A federal judge has ruled that the destitute town of Vallejo, California, which filed for Chapter 9 municipal bankruptcy last year, can petition the bankruptcy court to allow it to void and renegotiate labor agreements with local unions.

The decision is significant. As the Times notes today, “municipal bankruptcies are so rare that until the Vallejo ruling, it was not clear whether a city could get out of its union contracts in Chapter 9.”

The judge clarified this matter by ruling that federal bankruptcy law, under which Chapter 9 falls, trumps California state labor law that prohibits such renegotiations.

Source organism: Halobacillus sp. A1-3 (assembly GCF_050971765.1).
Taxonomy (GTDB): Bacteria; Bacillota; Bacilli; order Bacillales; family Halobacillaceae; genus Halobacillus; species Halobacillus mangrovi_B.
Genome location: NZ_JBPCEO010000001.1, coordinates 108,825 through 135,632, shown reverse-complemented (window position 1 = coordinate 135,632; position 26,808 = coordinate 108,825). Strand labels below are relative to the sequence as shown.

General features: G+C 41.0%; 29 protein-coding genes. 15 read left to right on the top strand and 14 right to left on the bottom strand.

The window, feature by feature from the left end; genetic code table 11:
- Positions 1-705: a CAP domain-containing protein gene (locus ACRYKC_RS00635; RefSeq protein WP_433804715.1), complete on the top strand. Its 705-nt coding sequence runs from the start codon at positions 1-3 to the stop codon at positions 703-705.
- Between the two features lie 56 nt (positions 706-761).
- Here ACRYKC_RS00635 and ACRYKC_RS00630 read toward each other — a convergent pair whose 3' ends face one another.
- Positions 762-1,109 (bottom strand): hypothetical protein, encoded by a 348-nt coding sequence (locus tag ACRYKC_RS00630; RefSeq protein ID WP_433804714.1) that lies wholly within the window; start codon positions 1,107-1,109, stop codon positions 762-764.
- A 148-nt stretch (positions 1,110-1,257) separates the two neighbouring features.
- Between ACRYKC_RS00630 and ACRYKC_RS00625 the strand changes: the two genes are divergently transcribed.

The decision isn’t applicable to states themselves, which can’t declare bankruptcy.

Who can declare federal municipal bankruptcy?

Any entity created by a state, including “revenue-producing bodies that provide services which are paid for by users rather than by general taxes, such as bridge authorities, highway authorities, and gas authorities.”

Interesting.

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